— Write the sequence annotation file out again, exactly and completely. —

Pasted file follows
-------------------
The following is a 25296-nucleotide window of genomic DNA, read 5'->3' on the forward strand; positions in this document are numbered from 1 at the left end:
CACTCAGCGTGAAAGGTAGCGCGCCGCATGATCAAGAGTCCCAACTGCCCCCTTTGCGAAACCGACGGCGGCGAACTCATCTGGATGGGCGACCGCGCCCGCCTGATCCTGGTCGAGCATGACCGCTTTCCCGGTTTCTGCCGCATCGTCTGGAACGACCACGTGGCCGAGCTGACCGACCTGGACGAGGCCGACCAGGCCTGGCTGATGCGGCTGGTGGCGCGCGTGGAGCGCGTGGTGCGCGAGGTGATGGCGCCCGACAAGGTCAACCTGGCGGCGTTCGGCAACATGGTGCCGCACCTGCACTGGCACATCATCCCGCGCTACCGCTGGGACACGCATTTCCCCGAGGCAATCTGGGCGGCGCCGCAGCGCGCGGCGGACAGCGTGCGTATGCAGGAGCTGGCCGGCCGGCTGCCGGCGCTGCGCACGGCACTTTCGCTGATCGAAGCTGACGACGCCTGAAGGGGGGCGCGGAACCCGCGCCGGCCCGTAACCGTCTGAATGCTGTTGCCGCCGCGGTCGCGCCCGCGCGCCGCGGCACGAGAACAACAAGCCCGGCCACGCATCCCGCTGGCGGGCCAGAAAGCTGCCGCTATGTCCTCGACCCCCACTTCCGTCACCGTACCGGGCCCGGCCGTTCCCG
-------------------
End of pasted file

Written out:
The following is a 25296-nucleotide window of genomic DNA, read 5'->3' on the forward strand; positions in this document are numbered from 1 at the left end:
CACTCAGCGTGAAAGGTAGCGCGCCGCATGATCAAGAGTCCCAACTGCCCCCTTTGCGAAACCGACGGCGGCGAACTCATCTGGATGGGCGACCGCGCCCGCCTGATCCTGGTCGAGCATGACCGCTTTCCCGGTTTCTGCCGCATCGTCTGGAACGACCACGTGGCCGAGCTGACCGACCTGGACGAGGCCGACCAGGCCTGGCTGATGCGGCTGGTGGCGCGCGTGGAGCGCGTGGTGCGCGAGGTGATGGCGCCCGACAAGGTCAACCTGGCGGCGTTCGGCAACATGGTGCCGCACCTGCACTGGCACATCATCCCGCGCTACCGCTGGGACACGCATTTCCCCGAGGCAATCTGGGCGGCGCCGCAGCGCGCGGCGGACAGCGTGCGTATGCAGGAGCTGGCCGGCCGGCTGCCGGCGCTGCGCACGGCACTTTCGCTGATCGAAGCTGACGACGCCTGAAGGGGGGCGCGGAACCCGCGCCGGCCCGTAACCGTCTGAATGCTGTTGCCGCCGCGGTCGCGCCCGCGCGCCGCGGCACGAGAACAACAAGCCCGGCCACGCATCCCGCTGGCGGGCCAGAAAGCTGCCGCTATGTCCTCGACCCCCACTTCCGTCACCGTACCGGGCCCGGCCGTTCCCG